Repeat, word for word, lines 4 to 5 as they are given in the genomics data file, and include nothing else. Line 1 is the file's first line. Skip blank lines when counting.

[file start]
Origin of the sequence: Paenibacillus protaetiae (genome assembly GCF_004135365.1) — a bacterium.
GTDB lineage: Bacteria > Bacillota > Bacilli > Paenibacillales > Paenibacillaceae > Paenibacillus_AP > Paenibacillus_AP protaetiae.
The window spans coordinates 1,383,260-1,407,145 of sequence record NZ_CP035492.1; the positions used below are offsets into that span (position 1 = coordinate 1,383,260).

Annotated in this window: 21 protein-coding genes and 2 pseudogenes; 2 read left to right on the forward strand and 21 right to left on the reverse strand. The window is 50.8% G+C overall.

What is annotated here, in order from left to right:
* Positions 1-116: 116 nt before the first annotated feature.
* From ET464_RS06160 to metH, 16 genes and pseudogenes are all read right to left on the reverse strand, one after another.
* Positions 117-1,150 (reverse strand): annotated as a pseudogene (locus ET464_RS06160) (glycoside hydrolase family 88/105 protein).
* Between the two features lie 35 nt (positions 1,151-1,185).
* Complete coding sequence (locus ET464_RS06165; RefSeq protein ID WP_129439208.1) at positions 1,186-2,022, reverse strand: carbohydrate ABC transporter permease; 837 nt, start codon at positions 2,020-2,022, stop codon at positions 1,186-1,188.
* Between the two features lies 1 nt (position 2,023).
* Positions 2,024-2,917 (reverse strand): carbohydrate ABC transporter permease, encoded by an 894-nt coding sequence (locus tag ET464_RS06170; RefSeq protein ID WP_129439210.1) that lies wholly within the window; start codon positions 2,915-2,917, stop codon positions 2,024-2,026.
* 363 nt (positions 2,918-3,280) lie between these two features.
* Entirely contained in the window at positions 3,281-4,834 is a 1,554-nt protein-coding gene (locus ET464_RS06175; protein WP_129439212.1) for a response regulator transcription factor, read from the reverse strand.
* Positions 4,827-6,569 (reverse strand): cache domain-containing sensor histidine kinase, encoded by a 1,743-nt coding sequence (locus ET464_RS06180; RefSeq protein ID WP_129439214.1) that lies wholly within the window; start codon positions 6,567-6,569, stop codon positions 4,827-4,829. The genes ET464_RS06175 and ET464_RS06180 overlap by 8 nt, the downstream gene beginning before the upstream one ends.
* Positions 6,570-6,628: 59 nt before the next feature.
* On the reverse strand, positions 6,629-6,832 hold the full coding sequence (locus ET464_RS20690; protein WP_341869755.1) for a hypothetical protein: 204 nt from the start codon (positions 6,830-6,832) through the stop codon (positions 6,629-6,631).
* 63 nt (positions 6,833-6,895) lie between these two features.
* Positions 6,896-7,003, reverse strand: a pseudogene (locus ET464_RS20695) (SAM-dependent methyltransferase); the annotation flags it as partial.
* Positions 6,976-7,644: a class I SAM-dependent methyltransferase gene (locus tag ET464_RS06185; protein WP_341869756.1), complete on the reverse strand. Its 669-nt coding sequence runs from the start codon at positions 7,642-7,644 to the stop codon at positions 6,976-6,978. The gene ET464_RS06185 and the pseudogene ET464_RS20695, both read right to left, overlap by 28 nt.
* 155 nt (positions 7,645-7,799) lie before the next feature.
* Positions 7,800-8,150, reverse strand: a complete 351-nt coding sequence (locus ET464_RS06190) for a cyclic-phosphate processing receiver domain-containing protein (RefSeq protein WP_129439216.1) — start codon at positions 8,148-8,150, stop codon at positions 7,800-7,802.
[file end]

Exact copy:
Annotated in this window: 21 protein-coding genes and 2 pseudogenes; 2 read left to right on the forward strand and 21 right to left on the reverse strand. The window is 50.8% G+C overall.

What is annotated here, in order from left to right: